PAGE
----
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With: Arata, Erika Oda, Susumu Terajima, Takashi Naito, Kyoko Kagawa, Kei Tani
Written by: Hirokazu Kore-eda
Directed by: Hirokazu Kore-eda
MPAA Rating: Unrated
Language: Japanese with English subtitles
Running Time: 118
Date: 09/11/1998
IMDB

After Life (1998)

3 1/2 Stars (out of 4)

Memories Are Made of This

By Jeffrey M. Anderson

After Life, directed by Kore-eda Hirokazu (Maborosi), was featured at this year's San Francisco International Film Festival and is now in regular release. This is a very special movie, unlike anything I've seen in a long time. It concerns a way station where people arrive after they have died. While there they are given three days to choose a single memory from their lives to be re-created, filmed, and previewed. Each person then goes on to an eternity in which they will be able to live in that one memory and no other.

In a way, After Life is about movies as much as it is about memory. It suggests that movies are almost better than our actual memories because they are more accurate. When the way station's film crews went to work filming people's memories it struck me as odd that everyone was extremely happy with the re-creations. No one says, "that's not right at all!" There's a feeling of trust and safety that comes of this, just as we trust Kore-eda to guide us through his imaginary way station.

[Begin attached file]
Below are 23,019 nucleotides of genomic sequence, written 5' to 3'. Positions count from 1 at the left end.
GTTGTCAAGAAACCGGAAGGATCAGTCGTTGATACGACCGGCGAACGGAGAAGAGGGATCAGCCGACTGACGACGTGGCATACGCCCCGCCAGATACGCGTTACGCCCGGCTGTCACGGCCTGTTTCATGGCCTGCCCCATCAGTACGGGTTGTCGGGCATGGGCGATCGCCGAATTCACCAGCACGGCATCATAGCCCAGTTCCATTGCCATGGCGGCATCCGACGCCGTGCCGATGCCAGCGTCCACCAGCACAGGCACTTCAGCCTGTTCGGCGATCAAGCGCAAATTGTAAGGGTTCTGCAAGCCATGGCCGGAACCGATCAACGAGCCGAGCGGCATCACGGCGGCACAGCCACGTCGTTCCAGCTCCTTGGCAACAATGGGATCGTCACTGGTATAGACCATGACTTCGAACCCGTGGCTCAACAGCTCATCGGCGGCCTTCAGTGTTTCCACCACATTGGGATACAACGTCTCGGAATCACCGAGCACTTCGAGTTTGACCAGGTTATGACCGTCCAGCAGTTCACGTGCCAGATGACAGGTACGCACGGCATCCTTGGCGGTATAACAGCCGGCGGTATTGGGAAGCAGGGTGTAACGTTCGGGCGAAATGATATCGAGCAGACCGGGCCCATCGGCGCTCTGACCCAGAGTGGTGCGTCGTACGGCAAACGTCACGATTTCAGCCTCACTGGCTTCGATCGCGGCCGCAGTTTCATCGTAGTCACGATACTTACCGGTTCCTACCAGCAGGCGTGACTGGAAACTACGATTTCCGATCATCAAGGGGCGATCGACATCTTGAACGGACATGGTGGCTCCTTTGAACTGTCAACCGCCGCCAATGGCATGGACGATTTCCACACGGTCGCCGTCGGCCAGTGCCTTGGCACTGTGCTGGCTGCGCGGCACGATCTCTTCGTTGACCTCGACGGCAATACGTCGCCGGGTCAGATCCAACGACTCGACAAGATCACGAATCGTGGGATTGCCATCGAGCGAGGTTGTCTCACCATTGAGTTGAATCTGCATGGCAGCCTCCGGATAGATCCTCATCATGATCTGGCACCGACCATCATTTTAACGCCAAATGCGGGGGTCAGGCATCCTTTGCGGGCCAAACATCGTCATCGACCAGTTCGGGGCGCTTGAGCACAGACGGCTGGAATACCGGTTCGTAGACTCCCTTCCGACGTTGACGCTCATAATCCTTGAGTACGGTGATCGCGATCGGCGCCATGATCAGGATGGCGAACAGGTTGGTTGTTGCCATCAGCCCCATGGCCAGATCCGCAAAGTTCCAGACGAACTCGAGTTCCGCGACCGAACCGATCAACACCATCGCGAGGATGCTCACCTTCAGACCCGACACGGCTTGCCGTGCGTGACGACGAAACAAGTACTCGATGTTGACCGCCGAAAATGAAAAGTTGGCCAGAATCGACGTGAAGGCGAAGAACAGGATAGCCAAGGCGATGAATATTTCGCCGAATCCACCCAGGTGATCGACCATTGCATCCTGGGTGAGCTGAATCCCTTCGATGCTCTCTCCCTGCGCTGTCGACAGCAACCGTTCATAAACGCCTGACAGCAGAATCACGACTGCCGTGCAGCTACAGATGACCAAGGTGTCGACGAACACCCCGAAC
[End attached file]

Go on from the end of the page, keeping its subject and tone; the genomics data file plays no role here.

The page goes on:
Needless to say, some people have a hard time choosing their special memory. Some people's choices are oddly simple or seemingly meaningless. But each one is touching in its own way. One young girl wants to choose a visit to Disneyland. When a staff member informs her that nearly all young girls choose a Disneyland memory, the girl changes her memory to one of laying in her mother's lap. When a man has a difficult time choosing, the staff orders him to review videotapes of his life. As he sits through them, he discovers a moment -- not of his own happiness -- but one in which his wife from an arranged marriage seemed happy. It's a simple moment of the couple sitting on a park bench talking about the movies.

Kore-eda interviewed a huge cross-section of Japanese citizens to come up with the memories in his screenplay. A lot of them are about war, lending a bittersweet quality to the movie. One young man was killed in war at a young age. Unable to decide on a memory, he has worked as way station staff for decades. After meeting a man with whom he shares a connection he finally makes his decision and moves on.

After Life is a fully satisfying experience, not only on an artistic level (it's beautifully filmed and paced), but because one can't help connect with it and join in on its game of choosing memories. It's quite an achievement that a movie about death can be so hopeful.

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